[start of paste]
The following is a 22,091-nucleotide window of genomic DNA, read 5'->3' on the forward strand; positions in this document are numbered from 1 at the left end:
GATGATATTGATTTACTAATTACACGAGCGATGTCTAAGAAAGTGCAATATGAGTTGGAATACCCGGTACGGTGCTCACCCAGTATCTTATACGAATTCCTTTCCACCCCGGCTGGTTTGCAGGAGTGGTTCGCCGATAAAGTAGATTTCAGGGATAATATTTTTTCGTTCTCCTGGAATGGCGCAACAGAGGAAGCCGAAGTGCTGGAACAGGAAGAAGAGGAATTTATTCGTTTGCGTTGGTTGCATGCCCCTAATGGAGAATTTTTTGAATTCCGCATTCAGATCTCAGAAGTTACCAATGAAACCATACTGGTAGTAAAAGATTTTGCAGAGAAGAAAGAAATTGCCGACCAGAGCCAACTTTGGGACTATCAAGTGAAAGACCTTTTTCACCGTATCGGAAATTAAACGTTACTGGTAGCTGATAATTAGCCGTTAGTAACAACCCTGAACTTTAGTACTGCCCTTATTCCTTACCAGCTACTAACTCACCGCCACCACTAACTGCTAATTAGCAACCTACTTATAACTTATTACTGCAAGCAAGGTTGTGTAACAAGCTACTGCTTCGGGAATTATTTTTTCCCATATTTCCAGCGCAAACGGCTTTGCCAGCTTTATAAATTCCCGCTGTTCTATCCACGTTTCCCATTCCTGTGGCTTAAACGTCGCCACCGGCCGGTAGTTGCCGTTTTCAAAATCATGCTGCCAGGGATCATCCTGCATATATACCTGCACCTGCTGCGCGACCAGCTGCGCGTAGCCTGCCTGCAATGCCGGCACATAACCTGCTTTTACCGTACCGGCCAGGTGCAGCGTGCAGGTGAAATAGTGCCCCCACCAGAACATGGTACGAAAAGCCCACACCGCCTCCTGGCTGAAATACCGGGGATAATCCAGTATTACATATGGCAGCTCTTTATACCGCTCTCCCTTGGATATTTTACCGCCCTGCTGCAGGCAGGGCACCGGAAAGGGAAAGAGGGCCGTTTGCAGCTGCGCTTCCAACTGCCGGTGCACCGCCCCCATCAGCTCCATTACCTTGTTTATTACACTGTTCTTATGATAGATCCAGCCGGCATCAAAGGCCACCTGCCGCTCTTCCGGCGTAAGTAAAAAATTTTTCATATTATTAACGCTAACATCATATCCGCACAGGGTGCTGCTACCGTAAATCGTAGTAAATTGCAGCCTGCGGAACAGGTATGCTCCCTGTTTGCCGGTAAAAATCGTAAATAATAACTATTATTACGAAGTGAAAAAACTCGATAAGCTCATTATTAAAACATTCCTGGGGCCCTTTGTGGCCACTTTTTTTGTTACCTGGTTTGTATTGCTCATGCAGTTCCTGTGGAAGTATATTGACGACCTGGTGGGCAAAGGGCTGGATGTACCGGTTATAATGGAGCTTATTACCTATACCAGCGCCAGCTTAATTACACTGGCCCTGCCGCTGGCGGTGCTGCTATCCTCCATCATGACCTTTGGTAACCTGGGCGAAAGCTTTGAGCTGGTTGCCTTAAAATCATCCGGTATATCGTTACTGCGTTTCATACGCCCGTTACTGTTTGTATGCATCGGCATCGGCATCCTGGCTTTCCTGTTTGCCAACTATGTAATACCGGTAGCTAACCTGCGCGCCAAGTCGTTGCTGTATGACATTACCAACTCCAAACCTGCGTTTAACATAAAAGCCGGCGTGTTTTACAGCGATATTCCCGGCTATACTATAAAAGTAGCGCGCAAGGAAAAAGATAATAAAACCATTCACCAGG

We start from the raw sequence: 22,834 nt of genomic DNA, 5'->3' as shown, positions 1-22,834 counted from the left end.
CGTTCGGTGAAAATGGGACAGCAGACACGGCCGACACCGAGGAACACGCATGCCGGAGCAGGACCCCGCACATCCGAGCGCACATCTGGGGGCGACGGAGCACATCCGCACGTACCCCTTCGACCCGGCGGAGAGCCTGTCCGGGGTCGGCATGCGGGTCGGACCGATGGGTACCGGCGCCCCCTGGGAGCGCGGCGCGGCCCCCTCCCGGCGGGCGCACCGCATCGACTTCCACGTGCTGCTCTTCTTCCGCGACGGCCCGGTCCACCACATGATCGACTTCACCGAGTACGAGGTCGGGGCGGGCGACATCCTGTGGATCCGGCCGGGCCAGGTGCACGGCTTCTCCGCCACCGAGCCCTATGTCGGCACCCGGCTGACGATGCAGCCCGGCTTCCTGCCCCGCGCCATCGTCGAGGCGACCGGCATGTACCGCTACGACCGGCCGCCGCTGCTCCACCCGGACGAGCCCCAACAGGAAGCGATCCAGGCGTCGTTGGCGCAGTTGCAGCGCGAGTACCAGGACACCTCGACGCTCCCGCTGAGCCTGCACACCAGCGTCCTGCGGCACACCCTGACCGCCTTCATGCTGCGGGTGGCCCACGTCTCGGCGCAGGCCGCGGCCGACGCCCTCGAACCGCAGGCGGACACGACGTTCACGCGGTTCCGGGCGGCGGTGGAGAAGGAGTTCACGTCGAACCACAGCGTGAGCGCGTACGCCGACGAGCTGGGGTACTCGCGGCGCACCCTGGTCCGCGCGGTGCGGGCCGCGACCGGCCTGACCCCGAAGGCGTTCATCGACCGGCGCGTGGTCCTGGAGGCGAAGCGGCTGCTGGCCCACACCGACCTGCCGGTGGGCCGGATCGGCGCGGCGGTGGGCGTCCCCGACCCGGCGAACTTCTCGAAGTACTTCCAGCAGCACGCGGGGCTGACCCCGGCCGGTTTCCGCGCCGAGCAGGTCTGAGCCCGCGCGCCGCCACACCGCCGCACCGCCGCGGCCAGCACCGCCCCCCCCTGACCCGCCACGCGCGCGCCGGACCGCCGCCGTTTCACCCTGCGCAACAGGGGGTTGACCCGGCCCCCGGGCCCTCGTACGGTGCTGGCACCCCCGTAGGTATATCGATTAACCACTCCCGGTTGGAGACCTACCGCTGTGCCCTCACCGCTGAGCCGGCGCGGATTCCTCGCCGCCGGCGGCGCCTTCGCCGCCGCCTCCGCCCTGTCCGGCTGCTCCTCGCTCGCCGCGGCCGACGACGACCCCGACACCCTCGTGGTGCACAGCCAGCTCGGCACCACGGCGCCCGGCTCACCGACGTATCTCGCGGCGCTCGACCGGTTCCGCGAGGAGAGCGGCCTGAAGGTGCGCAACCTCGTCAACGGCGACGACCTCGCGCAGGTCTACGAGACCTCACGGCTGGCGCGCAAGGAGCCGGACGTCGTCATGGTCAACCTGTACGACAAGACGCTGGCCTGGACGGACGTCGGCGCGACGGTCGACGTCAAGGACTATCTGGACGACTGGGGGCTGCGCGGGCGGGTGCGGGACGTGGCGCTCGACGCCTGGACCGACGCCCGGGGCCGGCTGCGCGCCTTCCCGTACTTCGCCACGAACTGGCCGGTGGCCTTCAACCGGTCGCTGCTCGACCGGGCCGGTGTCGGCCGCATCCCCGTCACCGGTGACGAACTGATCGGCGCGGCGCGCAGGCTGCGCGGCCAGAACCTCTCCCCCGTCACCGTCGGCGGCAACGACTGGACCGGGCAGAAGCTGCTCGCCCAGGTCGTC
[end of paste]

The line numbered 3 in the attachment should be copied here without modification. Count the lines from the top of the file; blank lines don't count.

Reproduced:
We start from the raw sequence: 22,834 nt of genomic DNA, 5'->3' as shown, positions 1-22,834 counted from the left end.